Place name:Binger Mill
Description:A mill on the Middle Fabius River, northwest of Lewistown; around 1876. So named for the owner. (HIST. LEWIS 1887, 203; E.V. Overton)
Source:Elliott, Katherine. "Place Names of Six Northeast Counties of Missouri." M.A. thesis., University of Missouri-Columbia, 1938.

Place name:Blair Branch
Description:A branch north of Lewistown, flowing north and east into the Middle Fabius River. So named for Henry Blair, an old resident. (ATLAS LEWIS 1878; E.V. Overton)
Source:Elliott, Katherine. "Place Names of Six Northeast Counties of Missouri." M.A. thesis., University of Missouri-Columbia, 1938.

Place name:Bland School
Description:A schoolhouse in western Canton Township just north of Canton. So named for a family in the neighborhood. (Mrs. Merle T. Bradshaw; W.B. Anderson)
Source:Elliott, Katherine. "Place Names of Six Northeast Counties of Missouri." M.A. thesis., University of Missouri-Columbia, 1938.

Place name:Blue Grass
Description:See Tolona.
Source:Elliott, Katherine. "Place Names of Six Northeast Counties of Missouri." M.A. thesis., University of Missouri-Columbia, 1938.

Place name:Boat Slough
Description:A slough along the Mississippi River below the Canton Chute (q.v.) and connected with Oyster Lake (q.v.). Doubtless a part of the old channel. It is accessible to boats in time of high water; hence its name. (ATLAS LEWIS 1878; Mrs. J.O. Tatje)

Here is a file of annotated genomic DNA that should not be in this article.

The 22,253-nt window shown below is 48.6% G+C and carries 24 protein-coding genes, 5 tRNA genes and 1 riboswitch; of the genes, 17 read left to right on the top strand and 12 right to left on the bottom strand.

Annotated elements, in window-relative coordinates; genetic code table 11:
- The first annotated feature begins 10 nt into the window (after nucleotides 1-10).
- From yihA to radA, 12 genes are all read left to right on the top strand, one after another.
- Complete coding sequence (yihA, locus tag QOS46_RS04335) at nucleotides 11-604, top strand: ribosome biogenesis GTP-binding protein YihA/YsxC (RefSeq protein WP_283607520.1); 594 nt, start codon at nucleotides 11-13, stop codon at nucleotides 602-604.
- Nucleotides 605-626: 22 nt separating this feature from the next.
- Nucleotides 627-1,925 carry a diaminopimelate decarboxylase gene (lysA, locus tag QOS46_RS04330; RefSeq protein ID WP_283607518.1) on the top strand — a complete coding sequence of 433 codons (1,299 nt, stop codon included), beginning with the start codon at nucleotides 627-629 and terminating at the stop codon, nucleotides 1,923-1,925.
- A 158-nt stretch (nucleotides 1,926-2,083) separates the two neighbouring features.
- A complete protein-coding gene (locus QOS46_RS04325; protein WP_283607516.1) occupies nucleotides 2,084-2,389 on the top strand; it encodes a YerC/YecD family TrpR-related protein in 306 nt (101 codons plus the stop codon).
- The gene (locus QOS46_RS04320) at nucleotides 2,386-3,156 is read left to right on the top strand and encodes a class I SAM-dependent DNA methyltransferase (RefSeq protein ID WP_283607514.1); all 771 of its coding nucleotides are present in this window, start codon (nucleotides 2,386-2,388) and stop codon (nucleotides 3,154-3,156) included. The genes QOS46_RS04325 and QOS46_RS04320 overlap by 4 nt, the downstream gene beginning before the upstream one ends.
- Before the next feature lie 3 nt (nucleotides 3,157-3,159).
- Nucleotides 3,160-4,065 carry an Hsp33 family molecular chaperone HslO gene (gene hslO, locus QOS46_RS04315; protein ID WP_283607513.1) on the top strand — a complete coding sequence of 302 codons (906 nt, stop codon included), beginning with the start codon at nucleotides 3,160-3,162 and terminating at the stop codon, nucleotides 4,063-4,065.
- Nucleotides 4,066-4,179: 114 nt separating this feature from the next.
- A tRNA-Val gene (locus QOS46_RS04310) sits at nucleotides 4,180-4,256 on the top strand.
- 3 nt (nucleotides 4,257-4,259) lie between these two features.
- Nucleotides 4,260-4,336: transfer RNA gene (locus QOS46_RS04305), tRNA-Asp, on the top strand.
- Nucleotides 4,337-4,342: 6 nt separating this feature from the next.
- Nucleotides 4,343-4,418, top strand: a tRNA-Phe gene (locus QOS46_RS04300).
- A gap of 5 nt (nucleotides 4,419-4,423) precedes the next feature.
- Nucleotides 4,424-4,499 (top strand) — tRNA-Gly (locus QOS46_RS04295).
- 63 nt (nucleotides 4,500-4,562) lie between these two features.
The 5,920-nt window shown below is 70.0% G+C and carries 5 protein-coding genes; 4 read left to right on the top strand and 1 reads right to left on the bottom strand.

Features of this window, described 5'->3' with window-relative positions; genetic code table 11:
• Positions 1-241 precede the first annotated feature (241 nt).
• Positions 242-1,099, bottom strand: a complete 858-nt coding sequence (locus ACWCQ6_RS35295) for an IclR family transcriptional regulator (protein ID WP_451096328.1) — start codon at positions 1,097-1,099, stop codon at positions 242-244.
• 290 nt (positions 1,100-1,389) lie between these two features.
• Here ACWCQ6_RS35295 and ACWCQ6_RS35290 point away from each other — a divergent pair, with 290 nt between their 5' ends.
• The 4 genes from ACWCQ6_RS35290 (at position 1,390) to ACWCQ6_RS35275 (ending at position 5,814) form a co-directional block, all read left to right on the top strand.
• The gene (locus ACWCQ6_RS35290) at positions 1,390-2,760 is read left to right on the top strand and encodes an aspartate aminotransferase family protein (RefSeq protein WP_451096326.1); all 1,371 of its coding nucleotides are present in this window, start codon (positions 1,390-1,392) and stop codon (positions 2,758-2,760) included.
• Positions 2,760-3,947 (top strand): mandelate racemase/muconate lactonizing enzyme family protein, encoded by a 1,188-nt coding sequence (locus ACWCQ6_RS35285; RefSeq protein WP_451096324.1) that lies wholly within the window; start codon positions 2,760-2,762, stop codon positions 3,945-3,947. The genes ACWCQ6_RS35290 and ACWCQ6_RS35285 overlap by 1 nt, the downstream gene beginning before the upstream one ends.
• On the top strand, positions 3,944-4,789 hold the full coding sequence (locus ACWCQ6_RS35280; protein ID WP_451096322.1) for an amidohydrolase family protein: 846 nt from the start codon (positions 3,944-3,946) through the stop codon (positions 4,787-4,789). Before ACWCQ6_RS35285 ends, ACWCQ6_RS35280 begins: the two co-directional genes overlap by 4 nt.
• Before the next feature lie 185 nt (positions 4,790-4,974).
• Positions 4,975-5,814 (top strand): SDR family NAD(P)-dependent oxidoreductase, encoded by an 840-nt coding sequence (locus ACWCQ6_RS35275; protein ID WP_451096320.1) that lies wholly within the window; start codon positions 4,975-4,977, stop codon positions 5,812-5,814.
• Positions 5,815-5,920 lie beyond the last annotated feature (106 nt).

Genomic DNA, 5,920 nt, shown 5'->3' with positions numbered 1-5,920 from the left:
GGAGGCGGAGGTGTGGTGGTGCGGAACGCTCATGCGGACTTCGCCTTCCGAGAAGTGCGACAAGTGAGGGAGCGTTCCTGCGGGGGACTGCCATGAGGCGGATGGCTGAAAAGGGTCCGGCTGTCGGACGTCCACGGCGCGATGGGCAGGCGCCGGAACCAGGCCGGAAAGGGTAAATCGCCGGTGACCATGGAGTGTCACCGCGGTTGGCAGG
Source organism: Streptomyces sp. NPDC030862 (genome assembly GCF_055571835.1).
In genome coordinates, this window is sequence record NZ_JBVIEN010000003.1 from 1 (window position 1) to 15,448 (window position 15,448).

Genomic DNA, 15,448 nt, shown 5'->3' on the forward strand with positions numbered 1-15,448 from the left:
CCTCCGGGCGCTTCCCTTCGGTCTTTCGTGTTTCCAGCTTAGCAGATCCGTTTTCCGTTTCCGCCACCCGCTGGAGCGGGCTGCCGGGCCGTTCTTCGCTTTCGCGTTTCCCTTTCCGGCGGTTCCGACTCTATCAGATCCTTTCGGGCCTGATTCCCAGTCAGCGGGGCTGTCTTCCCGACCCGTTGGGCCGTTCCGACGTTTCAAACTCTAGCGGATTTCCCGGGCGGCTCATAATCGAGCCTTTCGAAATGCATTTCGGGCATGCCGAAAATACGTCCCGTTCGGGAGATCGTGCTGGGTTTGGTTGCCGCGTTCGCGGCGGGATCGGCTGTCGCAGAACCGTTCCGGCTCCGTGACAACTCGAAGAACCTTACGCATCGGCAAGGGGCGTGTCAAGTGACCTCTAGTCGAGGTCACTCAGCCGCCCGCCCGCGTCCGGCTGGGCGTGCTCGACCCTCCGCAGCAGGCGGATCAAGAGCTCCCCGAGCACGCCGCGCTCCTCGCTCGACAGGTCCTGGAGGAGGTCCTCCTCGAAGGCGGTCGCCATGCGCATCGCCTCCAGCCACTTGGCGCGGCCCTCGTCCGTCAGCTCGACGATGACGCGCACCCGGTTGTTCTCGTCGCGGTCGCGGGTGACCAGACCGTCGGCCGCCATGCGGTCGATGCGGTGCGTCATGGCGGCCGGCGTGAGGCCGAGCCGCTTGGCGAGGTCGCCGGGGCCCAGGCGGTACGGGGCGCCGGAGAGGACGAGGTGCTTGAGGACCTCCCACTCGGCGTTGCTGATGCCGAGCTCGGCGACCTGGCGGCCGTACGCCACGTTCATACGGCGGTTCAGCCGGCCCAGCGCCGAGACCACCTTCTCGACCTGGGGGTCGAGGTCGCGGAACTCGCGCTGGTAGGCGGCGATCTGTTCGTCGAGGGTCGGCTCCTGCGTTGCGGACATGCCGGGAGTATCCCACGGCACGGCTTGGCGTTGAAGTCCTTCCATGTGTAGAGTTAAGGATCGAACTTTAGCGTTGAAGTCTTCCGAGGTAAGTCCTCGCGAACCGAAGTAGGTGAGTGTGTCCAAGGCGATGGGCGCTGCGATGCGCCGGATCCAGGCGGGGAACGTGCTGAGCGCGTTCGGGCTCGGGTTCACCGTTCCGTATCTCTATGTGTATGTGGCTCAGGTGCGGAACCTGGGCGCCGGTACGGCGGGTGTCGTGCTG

Source:Elliott, Katherine. "Place Names of Six Northeast Counties of Missouri." M.A. thesis., University of Missouri-Columbia, 1938.

Place name:Boudreau School
Description:A schoolhouse in Lyon Township. So named for a family near the building. (Mrs. Merle T. Bradshaw; W.B. Anderson)
Source:Elliott, Katherine. "Place Names of Six Northeast Counties of Missouri." M.A. thesis., University of Missouri-Columbia, 1938.

Place name:Boulware Mounds
Description:Indian mounds in the northeastern part of the county, near the Clark line. So named for the Boulware family, an early and prominent family in Missouri. John N. Boulware served as Representative from Clark County in the Assembly of 1860, and John H. Boulware in the same capacity in 1879. John W. Boulware was appointed Judge of the Marion County probate court, January 10, 1887. Other members of this well-known family have held important positions. (OFFICIAL MAN. OF STATE OF MISSOURI, 1915-1916; Houck, I, 88; JEFFERSON CITY DAILY TRIBUNE, Jan. 11, 1887; JEFFERSON CITY INQUIRER, June 23, 1860)